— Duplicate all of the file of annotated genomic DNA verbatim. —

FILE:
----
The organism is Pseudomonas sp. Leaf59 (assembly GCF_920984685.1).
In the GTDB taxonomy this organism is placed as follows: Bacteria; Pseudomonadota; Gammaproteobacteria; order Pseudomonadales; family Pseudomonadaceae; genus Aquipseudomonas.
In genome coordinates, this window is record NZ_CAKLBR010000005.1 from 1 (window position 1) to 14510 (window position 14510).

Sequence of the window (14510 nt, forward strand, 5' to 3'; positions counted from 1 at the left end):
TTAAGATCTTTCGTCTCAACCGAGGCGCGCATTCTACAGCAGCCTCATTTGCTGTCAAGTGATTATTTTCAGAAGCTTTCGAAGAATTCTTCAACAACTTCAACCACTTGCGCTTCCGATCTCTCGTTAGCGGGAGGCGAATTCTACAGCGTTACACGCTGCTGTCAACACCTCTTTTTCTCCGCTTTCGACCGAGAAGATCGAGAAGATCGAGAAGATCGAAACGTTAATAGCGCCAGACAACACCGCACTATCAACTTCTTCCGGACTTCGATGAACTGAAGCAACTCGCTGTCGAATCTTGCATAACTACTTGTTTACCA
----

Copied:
The organism is Pseudomonas sp. Leaf59 (assembly GCF_920984685.1).
In the GTDB taxonomy this organism is placed as follows: Bacteria; Pseudomonadota; Gammaproteobacteria; order Pseudomonadales; family Pseudomonadaceae; genus Aquipseudomonas.
In genome coordinates, this window is record NZ_CAKLBR010000005.1 from 1 (window position 1) to 14510 (window position 14510).

Sequence of the window (14510 nt, forward strand, 5' to 3'; positions counted from 1 at the left end):
TTAAGATCTTTCGTCTCAACCGAGGCGCGCATTCTACAGCAGCCTCATTTGCTGTCAAGTGATTATTTTCAGAAGCTTTCGAAGAATTCTTCAACAACTTCAACCACTTGCGCTTCCGATCTCTCGTTAGCGGGAGGCGAATTCTACAGCGTTACACGCTGCTGTCAACACCTCTTTTTCTCCGCTTTCGACCGAGAAGATCGAGAAGATCGAGAAGATCGAAACGTTAATAGCGCCAGACAACACCGCACTATCAACTTCTTCCGGACTTCGATGAACTGAAGCAACTCGCTGTCGAATCTTGCATAACTACTTGTTTACCA